Matroids and linear codes |

x not Îbar (A) and xÎbar (AÈ{y} ) then yÎbar (AÈ{x} ) " x,yÎX, AÍX A1)

Two matroids" AÍX$BÍX such that |B|<¥ and bar (B)=bar (A) A2)

Matroids which are representable over a fieldxÎbar (A)Ûf(x)Îbar (f(A)).

(GL_{k}(q)´GF(q)^{*}wr S_{n})´(GF(q)^{k})^{n}-> (GF(q)^{k})^{n}

where the monomial matrix((A,M),G) -> A·G·M,

For many parameter values *n*, *k* and *q* the numbers of isometry classes of
linear codes (with additional properties as "no repeated columns", "no
zero-columns" or "indecomposability") have been computed
[2][34] and in many cases there
are complete lists of representatives of these isometry classes available
[5].
See for instance

All these new results will be published in a forthcoming book [6] together with A. Kerber and other co-authors of Bayreuth and of Hamburg-Harburg. This book will be published by Springer (most of the details are already settled) and it will probably be the first text-book on coding theory describing how to get a complete overview over the isometry classes of linear codes. In other words in one part of this book we will describe all the details needed for enumerating these classes (combinatorics under finite group actions, Pólya theory, cycle index methods, especially the cycle indices of projective groups, ...) and for constructing complete lists of these codes (Sims chains, orderly generation combined with learning techniques, canonical forms, ...). Other parts of the book will give an introduction to error correcting codes and describe interesting connections between representation theory of groups and coding theory. In addition to this our software developed for the classification of linear codes will be made available by ftp.`/home/home_codes.html`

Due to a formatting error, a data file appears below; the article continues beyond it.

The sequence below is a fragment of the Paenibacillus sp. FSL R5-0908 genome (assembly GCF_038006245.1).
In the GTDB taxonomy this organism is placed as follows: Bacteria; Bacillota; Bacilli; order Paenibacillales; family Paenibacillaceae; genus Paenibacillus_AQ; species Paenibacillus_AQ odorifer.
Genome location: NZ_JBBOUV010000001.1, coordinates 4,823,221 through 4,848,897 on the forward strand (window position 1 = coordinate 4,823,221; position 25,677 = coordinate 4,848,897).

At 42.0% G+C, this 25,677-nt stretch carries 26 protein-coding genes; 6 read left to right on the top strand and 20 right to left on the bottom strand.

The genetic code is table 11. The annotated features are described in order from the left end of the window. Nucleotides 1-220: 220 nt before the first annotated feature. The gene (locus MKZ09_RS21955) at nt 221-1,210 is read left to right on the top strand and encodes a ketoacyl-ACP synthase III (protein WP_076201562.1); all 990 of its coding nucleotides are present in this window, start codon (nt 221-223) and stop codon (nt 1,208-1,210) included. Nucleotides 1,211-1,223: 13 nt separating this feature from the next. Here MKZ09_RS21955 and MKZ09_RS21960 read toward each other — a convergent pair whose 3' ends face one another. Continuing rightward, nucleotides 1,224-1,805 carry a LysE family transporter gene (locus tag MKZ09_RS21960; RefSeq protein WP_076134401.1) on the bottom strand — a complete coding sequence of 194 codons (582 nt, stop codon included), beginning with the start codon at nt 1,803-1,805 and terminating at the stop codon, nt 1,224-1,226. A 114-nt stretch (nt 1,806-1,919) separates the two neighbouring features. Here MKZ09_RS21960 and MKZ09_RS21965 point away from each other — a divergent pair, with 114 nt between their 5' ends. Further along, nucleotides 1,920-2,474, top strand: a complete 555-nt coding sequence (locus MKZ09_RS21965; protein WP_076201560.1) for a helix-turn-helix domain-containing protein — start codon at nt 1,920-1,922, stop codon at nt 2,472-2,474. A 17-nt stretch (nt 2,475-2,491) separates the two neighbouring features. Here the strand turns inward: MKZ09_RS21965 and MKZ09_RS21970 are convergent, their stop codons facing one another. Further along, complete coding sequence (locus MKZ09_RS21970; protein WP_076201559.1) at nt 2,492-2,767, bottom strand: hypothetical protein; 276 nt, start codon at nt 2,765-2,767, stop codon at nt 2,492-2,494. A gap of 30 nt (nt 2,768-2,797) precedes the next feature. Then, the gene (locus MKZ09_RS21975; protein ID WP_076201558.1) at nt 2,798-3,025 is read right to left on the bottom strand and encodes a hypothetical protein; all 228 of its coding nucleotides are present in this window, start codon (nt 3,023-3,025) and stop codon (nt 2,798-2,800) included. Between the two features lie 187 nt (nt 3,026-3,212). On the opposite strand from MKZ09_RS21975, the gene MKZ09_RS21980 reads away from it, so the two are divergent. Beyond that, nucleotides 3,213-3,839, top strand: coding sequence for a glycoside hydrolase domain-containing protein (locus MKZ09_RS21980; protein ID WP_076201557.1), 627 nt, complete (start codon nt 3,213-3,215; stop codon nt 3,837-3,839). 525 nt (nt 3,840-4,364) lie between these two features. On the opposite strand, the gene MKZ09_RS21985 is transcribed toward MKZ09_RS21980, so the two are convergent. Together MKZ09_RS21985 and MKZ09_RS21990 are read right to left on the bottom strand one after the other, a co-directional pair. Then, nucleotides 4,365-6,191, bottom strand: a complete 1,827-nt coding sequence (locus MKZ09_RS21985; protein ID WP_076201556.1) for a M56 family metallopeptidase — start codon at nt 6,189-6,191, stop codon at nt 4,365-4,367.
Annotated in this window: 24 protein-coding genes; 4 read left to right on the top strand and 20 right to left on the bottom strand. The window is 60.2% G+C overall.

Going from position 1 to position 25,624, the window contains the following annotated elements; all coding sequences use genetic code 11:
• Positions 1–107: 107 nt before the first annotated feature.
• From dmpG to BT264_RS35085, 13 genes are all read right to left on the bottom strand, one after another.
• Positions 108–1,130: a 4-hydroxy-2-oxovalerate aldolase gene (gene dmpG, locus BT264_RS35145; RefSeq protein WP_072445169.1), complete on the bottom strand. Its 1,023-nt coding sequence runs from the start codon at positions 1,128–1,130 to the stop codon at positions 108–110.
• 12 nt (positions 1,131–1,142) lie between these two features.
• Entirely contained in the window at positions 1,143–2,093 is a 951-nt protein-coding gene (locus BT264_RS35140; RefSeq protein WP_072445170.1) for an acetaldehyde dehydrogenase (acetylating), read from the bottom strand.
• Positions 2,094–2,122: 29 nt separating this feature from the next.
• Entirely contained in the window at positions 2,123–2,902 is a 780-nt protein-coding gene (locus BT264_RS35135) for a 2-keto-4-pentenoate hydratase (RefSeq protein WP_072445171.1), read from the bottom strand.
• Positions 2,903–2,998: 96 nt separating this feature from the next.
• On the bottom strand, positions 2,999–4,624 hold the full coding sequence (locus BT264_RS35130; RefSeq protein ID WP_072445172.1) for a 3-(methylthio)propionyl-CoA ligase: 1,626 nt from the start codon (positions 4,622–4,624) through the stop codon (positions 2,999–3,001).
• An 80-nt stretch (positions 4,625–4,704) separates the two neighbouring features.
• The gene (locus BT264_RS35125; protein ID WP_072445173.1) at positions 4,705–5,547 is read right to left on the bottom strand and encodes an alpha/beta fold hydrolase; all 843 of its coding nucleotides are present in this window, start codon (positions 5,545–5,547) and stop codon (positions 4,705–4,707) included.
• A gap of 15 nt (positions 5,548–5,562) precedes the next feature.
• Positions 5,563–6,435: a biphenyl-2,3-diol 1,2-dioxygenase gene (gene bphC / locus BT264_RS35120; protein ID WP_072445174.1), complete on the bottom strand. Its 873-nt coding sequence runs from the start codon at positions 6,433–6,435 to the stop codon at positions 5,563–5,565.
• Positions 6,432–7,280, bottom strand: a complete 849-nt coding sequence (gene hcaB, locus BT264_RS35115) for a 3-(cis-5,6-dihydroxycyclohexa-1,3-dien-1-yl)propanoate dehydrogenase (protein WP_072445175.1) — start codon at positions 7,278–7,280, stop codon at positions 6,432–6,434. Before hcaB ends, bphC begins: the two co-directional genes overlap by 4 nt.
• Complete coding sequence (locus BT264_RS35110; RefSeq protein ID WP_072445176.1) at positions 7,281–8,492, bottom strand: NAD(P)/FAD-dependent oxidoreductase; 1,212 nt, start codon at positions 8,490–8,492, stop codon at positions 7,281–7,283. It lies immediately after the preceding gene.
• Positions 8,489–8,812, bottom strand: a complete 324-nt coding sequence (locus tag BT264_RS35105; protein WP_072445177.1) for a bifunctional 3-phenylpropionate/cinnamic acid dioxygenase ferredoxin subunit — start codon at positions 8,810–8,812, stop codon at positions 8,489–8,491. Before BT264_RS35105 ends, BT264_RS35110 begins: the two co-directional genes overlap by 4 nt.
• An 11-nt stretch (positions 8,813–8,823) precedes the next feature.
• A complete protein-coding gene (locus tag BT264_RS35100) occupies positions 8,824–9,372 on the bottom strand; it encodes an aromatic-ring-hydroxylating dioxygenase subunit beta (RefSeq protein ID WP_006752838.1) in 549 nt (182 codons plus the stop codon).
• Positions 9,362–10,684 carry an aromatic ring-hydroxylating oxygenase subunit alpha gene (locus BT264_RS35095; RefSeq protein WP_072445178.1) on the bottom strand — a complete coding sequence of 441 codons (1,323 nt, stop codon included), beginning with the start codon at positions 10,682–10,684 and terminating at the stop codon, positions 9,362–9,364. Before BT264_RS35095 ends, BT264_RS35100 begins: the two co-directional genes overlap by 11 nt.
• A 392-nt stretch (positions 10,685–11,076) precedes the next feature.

.

There are many interesting characterizations of regular matroids [1] and together with M. Wild [45][46] we designed and implemented a regularity test for binary matrix matroids in the computer algebra system SYMMETRICA [44]. This test takes as an input a binary matrix matroid and decides whether this matroid is regular or not. Since we have complete lists of the isomorphism classes of binary matrices we can produce complete lists of regular matrix matroids. This test seems to be the first regularity test for matroids which is completely implemented in a computer algebra system. When applying this regularity test on a matrix matroid we get some further information about it. For instance the sets of all hyperplanes co-lines and co-planes are computed or we can get an overview over all flats (closed sets) of a matroid.

Now it would be interesting to investigate the properties of these regular matroids. Determine whether there are connections between coding theoretic properties and matroidal properties. For instance indecomposable codes correspond to connected matroids, codes without repeated columns correspond to simple matroids, codes with no zero-columns correspond to loopless matroids. Since we have representatives of the isomorphism classes of regular matroids we really can put our hands on each of these objects and test them for certain prescribed properties.

For larger values of *n* and *k* we will use probabilistic methods like the *Dixon-Wilf-Algorithm* [11]
in order to construct binary or regular matrix
matroids distributed over all isomorphism classes uniformly at random, which
allows to produce huge sets of representatives and to check hypotheses
on them and afterwards try to prove the valid ones.

harald.fripertinger@kfunigraz.ac.at,

last changed: January 23, 2001

Matroids and linear codes |